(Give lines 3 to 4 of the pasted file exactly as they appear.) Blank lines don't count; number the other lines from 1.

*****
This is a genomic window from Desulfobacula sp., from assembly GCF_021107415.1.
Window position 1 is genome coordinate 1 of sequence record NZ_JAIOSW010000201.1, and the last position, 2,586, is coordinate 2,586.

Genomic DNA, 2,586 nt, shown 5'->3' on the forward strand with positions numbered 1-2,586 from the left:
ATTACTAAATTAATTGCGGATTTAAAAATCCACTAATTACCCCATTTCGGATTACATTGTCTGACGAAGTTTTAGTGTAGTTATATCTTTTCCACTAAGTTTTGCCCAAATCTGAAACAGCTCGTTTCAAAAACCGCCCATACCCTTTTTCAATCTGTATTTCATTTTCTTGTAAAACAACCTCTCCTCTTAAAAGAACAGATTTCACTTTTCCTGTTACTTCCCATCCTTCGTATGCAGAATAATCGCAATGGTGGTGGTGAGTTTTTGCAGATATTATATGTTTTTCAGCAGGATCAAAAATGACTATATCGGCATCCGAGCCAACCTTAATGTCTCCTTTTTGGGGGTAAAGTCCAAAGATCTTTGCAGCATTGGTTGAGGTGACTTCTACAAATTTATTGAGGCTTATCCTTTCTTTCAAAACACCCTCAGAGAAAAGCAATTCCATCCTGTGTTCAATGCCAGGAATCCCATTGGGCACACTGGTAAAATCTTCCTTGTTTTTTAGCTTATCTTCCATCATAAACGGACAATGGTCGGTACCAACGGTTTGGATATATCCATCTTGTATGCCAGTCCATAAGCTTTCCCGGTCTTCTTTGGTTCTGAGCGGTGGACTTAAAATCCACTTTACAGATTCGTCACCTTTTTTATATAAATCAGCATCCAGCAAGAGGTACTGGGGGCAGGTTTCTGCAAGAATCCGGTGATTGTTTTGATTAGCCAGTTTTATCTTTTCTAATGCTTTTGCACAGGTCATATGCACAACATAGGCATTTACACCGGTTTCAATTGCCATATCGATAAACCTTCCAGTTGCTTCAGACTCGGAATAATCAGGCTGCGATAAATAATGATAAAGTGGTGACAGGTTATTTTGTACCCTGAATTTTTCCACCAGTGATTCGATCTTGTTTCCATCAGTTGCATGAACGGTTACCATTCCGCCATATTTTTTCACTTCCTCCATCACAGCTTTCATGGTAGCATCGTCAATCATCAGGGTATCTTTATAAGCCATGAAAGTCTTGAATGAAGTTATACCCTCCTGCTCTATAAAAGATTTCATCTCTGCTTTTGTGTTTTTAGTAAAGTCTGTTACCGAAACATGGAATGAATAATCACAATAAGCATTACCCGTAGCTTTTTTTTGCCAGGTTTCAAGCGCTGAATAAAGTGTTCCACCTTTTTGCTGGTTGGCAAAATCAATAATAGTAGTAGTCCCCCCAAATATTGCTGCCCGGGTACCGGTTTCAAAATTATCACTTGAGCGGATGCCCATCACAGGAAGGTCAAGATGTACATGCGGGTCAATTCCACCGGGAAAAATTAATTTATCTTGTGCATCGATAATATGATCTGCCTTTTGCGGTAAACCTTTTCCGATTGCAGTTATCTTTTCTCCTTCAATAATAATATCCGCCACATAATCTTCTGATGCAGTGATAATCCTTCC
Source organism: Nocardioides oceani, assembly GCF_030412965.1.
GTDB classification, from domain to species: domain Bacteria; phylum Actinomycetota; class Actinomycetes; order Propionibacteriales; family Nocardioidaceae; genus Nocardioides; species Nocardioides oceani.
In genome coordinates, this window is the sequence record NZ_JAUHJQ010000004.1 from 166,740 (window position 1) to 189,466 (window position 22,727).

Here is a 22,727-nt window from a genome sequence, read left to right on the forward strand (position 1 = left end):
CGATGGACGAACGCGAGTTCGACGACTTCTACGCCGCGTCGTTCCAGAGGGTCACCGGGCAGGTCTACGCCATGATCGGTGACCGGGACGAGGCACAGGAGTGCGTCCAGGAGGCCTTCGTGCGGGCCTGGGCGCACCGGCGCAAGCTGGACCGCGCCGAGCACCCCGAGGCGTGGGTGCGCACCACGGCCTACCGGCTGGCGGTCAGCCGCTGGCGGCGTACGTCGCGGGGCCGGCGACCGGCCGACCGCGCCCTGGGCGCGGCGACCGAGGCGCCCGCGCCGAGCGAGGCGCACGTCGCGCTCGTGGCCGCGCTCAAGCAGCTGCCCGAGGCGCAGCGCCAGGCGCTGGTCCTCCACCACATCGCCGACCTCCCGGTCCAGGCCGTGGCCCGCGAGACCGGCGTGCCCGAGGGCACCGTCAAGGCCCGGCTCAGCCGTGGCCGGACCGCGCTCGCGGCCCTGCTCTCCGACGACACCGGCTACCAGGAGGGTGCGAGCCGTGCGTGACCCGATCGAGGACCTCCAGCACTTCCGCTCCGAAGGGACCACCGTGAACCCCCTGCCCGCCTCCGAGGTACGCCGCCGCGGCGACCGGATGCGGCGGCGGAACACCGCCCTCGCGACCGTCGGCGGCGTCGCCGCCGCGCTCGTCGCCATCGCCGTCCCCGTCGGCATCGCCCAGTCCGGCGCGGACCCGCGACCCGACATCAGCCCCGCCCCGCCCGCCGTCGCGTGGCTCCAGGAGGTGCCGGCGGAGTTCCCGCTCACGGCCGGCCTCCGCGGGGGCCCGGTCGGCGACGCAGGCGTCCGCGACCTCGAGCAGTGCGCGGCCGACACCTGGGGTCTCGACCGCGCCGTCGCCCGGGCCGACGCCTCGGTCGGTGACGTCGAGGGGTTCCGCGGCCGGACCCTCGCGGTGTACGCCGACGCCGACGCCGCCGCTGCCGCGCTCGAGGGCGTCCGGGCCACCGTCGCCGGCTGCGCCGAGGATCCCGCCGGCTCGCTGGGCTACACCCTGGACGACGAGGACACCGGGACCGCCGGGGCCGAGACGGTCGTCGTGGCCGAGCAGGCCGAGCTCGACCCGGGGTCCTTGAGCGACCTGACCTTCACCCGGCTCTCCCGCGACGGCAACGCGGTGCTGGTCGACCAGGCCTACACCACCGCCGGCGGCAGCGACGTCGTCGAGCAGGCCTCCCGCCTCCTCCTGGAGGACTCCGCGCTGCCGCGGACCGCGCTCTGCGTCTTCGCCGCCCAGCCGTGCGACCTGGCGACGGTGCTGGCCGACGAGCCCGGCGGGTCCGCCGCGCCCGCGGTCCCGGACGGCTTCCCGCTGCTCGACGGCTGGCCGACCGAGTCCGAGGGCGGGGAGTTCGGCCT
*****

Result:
Genomic DNA, 2,586 nt, shown 5'->3' on the forward strand with positions numbered 1-2,586 from the left:
ATTACTAAATTAATTGCGGATTTAAAAATCCACTAATTACCCCATTTCGGATTACATTGTCTGACGAAGTTTTAGTGTAGTTATATCTTTTCCACTAAGTTTTGCCCAAATCTGAAACAGCTCGTTTCAAAAACCGCCCATACCCTTTTTCAATCTGTATTTCATTTTCTTGTAAAACAACCTCTCCTCTTAAAAGAACAGATTTCACTTTTCCTGTTACTTCCCATCCTTCGTATGCAGAATAATCGCAATGGTGGTGGTGAGTTTTTGCAGATATTATATGTTTTTCAGCAGGATCAAAAATGACTATATCGGCATCCGAGCCAACCTTAATGTCTCCTTTTTGGGGGTAAAGTCCAAAGATCTTTGCAGCATTGGTTGAGGTGACTTCTACAAATTTATTGAGGCTTATCCTTTCTTTCAAAACACCCTCAGAGAAAAGCAATTCCATCCTGTGTTCAATGCCAGGAATCCCATTGGGCACACTGGTAAAATCTTCCTTGTTTTTTAGCTTATCTTCCATCATAAACGGACAATGGTCGGTACCAACGGTTTGGATATATCCATCTTGTATGCCAGTCCATAAGCTTTCCCGGTCTTCTTTGGTTCTGAGCGGTGGACTTAAAATCCACTTTACAGATTCGTCACCTTTTTTATATAAATCAGCATCCAGCAAGAGGTACTGGGGGCAGGTTTCTGCAAGAATCCGGTGATTGTTTTGATTAGCCAGTTTTATCTTTTCTAATGCTTTTGCACAGGTCATATGCACAACATAGGCATTTACACCGGTTTCAATTGCCATATCGATAAACCTTCCAGTTGCTTCAGACTCGGAATAATCAGGCTGCGATAAATAATGATAAAGTGGTGACAGGTTATTTTGTACCCTGAATTTTTCCACCAGTGATTCGATCTTGTTTCCATCAGTTGCATGAACGGTTACCATTCCGCCATATTTTTTCACTTCCTCCATCACAGCTTTCATGGTAGCATCGTCAATCATCAGGGTATCTTTATAAGCCATGAAAGTCTTGAATGAAGTTATACCCTCCTGCTCTATAAAAGATTTCATCTCTGCTTTTGTGTTTTTAGTAAAGTCTGTTACCGAAACATGGAATGAATAATCACAATAAGCATTACCCGTAGCTTTTTTTTGCCAGGTTTCAAGCGCTGAATAAAGTGTTCCACCTTTTTGCTGGTTGGCAAAATCAATAATAGTAGTAGTCCCCCCAAATATTGCTGCCCGGGTACCGGTTTCAAAATTATCACTTGAGCGGATGCCCATCACAGGAAGGTCAAGATGTACATGCGGGTCAATTCCACCGGGAAAAATTAATTTATCTTGTGCATCGATAATATGATCTGCCTTTTGCGGTAAACCTTTTCCGATTGCAGTTATCTTTTCTCCTTCAATAATAATATCCGCCACATAATCTTCTGATGCAGTGATAATCCTTCC